Security dealers were asked to indicate the average monthly monitoring price of the residential systems their companies currently monitor.
Average Monthly – Non-Residential: $427
Security dealers and integrators were asked to indicate the average monthly monitoring price of the non-residential systems their companies currently monitor.
External Capital Usage
Security dealers and integrators were asked: Do you currently or are you planning on utilizing external capital to support your business this year?
Rao-Russell adds, “I remember other minor recessions. There is definitely going to be a decrease in demand no matter how you slice it, no matter how diversified you are. We are a consumer economy. Even my business, which is mostly commercial, when residential isn’t buying that floats up to small commercial, which floats up to large commercial. So we are bracing for the fact that we are expecting sales to be down. … However, we do tend to find that because we specialize in high levels of customer service this is also the time when customers want to stay with us. We will focus more on our attrition to keep the customers we have because there is not as much opportunity for new business.”
While Oliveri expects his company will continue its rapid growth trajectory in 2023, he too is keeping an eye on the economy. “An important factor, which we will keep a close eye on as 2023 progresses, is inflation, its economic impact and resulting influence on client budgets and spend throughout the year,” he says.
SDM spoke with two of our panelists — Joey Rao-Russell and Bryan Cipoletti — about the three biggest issues facing security dealers and integrators today: The predicted economic downturn; supply chain issues; and recruiting and keeping technical talent.
Where numbers are compared year over year, many of this year’s Industry Forecast numbers stayed relatively consistent or slightly down. But bright spots included revenue expectations in the video and video analytics space — up double digits over last year — and 2022 revenue breakouts for integrated commercial security systems, up 9 percentage points over 2021 in spite of supply chain issues and ranking as the No. 1 type of system for the first year (overtaking video surveillance in that particular chart). And education as a non-residential market sector moved up 8 percentage points to take second place in the top five strongest markets.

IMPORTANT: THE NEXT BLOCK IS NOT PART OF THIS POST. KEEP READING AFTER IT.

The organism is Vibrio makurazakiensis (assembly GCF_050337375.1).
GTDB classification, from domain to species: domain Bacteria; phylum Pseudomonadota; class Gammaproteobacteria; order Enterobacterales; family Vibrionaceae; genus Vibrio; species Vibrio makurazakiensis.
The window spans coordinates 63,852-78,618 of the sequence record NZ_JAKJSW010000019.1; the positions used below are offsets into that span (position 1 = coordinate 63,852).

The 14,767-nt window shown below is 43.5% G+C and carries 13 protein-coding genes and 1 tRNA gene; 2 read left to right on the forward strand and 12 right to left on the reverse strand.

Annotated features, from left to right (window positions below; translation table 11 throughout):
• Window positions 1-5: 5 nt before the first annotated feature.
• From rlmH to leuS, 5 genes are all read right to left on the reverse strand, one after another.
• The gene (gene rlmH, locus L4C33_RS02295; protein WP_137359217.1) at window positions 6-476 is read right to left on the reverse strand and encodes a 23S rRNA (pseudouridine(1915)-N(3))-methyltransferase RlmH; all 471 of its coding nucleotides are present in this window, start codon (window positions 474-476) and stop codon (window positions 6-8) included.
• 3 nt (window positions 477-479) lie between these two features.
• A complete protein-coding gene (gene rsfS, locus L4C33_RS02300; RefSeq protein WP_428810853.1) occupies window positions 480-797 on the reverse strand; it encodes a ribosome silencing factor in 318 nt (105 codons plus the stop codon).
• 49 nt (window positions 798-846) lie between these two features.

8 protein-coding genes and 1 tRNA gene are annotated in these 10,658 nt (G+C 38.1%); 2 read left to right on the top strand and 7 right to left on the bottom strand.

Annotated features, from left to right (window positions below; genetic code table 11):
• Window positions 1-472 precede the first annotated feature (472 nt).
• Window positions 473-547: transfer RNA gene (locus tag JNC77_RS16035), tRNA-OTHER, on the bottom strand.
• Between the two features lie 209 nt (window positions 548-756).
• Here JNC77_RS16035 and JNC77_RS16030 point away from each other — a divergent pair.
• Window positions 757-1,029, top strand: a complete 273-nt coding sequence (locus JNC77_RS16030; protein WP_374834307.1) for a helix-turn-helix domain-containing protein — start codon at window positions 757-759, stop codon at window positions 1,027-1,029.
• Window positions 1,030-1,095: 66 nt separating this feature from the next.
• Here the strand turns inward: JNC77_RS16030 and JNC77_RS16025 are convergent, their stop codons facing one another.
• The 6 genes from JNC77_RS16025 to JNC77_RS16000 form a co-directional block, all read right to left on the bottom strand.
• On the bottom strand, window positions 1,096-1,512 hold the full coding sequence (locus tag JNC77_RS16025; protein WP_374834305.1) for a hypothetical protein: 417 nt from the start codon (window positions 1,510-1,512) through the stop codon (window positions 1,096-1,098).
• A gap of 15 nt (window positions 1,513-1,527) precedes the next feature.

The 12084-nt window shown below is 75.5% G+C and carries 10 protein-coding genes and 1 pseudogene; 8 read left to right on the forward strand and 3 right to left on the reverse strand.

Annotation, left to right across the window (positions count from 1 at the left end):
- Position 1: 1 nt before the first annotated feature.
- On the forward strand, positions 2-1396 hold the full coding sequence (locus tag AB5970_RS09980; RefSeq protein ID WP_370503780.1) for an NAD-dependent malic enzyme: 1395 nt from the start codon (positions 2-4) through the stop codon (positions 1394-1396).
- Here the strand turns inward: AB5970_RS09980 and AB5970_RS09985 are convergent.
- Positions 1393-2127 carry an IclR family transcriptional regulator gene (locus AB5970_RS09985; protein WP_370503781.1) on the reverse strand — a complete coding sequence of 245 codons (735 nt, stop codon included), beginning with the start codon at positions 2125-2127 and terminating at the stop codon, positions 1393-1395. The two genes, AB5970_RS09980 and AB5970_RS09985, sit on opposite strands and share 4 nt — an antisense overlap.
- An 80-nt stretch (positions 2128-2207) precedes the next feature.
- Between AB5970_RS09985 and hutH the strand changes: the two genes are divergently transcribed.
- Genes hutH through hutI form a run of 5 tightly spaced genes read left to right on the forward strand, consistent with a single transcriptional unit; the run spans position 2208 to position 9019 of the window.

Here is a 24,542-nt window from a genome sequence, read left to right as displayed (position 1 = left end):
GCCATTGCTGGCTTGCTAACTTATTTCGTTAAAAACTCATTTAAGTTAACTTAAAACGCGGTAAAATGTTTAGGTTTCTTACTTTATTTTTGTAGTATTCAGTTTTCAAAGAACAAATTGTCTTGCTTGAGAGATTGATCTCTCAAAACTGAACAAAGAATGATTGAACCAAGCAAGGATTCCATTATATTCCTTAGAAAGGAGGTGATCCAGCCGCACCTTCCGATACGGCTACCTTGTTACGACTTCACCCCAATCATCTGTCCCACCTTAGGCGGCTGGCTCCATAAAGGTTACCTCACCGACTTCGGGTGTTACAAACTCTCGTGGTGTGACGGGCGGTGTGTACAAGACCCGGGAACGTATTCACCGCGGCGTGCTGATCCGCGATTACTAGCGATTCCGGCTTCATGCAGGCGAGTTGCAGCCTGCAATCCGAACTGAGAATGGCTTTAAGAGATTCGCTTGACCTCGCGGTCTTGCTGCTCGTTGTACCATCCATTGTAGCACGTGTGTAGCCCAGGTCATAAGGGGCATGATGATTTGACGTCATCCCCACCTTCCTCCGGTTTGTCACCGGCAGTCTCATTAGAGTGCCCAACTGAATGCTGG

Looking ahead to 2023 the Industry Forecast panelists all agree that relying on both their inherent strengths as well as lessons learned over the past two years will help them weather whatever is coming next.
“2022 was a year we had to pivot,” Russell says. “In 2021 we didn’t have a backlog; in 2022 we started getting backlogs 10 weeks at a time as we were given everything but these five pieces. … We always tried to standardize on specific products so we could be experts on it; but our customers trust us to keep them working. … Thanks to supply chain shortages we opened that up quite a bit [to new offerings].”
One unknown she points to, however, is how the supply chain will impact traditional ways of coping with recessions for her business, particularly in the fire space, which has been hard hit with supply issues. “Fire is something everyone has to have, so if we can get the parts that tends to be one of the areas that grows during a recession because that is what people will be willing to invest in. That is my biggest unknown for 2023 — if I will be able to get the products that can help me pivot to other forms of business when the residential or homebuilding or construction may be a little bit smaller.”
The skills and efficiencies learned by both supply chain issues and the pandemic before that are what will help security dealers and integrators stay strong, Cipoletti says.
“What we have done at Guardian over the last few years is to streamline and right size our business,” he continues. “We have been deliberate about focusing on our footprint. We expect good times and bad times so we don’t go all in on the good times and we don’t get pessimistic on the bad times. We run our business always prepared to slow things down if we need to and ramp up if we have the opportunity to. What may come in 2023 may be a surprise to the prognosticators, but our business can still be profitable even if we slow down.”
Rao-Russell agrees. “There is currently a supply-based inflation that has to be overcome. We can’t control the world, and we are a world economy. We provide a level of service, a level of security and convenience and help to our customer base that becomes a necessity. … It may not be the best year, but if we stay true to what we are doing all of our companies will be just fine. Now, plan for it and be smart with your money, but my crystal ball says this is just a temporary blip and we have to proceed accordingly.”
EDITOR’S NOTE: This article is based primarily on a report produced by Clear Seas Research, “SDM Industry Forecast,” produced in November 2022. To see more of the charts, learn more about the report or to purchase, visit https://www.sdmmag.com/annual-security-industry-forecast.
Clear Seas Research is a full service, B-to-B market research company focused on making the complex clear. Custom research solutions include brand positioning, new product development, customer experiences and marketing effectiveness solutions. Clear Seas offers a broad portfolio of primary, syndicated research reports and powers the leading B-to-B panel for corporate researchers, myCLEARopinion Panel, in the architecture, engineering, construction, food, beverage, manufacturing, packaging and security industries. Learn more at clearseasresearch.com.